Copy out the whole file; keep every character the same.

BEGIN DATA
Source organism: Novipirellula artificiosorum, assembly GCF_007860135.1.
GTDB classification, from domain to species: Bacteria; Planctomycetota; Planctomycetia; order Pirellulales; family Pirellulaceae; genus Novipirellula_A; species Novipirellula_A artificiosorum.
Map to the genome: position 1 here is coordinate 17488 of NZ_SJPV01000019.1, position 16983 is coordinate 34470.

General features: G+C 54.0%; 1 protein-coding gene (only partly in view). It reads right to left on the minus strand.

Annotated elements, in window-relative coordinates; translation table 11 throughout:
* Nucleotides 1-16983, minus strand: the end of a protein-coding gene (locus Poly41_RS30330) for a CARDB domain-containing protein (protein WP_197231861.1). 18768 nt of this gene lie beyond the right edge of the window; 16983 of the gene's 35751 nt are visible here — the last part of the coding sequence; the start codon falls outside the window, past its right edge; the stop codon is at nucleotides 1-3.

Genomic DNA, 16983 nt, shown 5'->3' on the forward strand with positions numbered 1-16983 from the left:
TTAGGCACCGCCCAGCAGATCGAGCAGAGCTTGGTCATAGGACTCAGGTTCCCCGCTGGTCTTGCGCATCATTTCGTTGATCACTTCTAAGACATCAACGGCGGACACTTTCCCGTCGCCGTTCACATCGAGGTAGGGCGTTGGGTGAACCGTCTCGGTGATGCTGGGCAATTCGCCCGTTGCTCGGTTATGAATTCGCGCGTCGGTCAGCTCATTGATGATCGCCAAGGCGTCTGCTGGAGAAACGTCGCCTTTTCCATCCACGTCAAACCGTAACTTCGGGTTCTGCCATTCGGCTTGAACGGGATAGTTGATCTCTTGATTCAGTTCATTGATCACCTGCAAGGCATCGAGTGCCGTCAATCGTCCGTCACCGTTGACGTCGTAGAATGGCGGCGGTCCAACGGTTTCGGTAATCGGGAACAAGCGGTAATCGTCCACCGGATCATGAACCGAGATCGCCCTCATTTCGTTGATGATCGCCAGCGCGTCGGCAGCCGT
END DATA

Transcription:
Source organism: Novipirellula artificiosorum, assembly GCF_007860135.1.
GTDB classification, from domain to species: Bacteria; Planctomycetota; Planctomycetia; order Pirellulales; family Pirellulaceae; genus Novipirellula_A; species Novipirellula_A artificiosorum.
Map to the genome: position 1 here is coordinate 17488 of NZ_SJPV01000019.1, position 16983 is coordinate 34470.

General features: G+C 54.0%; 1 protein-coding gene (only partly in view). It reads right to left on the minus strand.

Annotated elements, in window-relative coordinates; translation table 11 throughout:
* Nucleotides 1-16983, minus strand: the end of a protein-coding gene (locus Poly41_RS30330) for a CARDB domain-containing protein (protein WP_197231861.1). 18768 nt of this gene lie beyond the right edge of the window; 16983 of the gene's 35751 nt are visible here — the last part of the coding sequence; the start codon falls outside the window, past its right edge; the stop codon is at nucleotides 1-3.

Genomic DNA, 16983 nt, shown 5'->3' on the forward strand with positions numbered 1-16983 from the left:
TTAGGCACCGCCCAGCAGATCGAGCAGAGCTTGGTCATAGGACTCAGGTTCCCCGCTGGTCTTGCGCATCATTTCGTTGATCACTTCTAAGACATCAACGGCGGACACTTTCCCGTCGCCGTTCACATCGAGGTAGGGCGTTGGGTGAACCGTCTCGGTGATGCTGGGCAATTCGCCCGTTGCTCGGTTATGAATTCGCGCGTCGGTCAGCTCATTGATGATCGCCAAGGCGTCTGCTGGAGAAACGTCGCCTTTTCCATCCACGTCAAACCGTAACTTCGGGTTCTGCCATTCGGCTTGAACGGGATAGTTGATCTCTTGATTCAGTTCATTGATCACCTGCAAGGCATCGAGTGCCGTCAATCGTCCGTCACCGTTGACGTCGTAGAATGGCGGCGGTCCAACGGTTTCGGTAATCGGGAACAAGCGGTAATCGTCCACCGGATCATGAACCGAGATCGCCCTCATTTCGTTGATGATCGCCAGCGCGTCGGCAGCCGT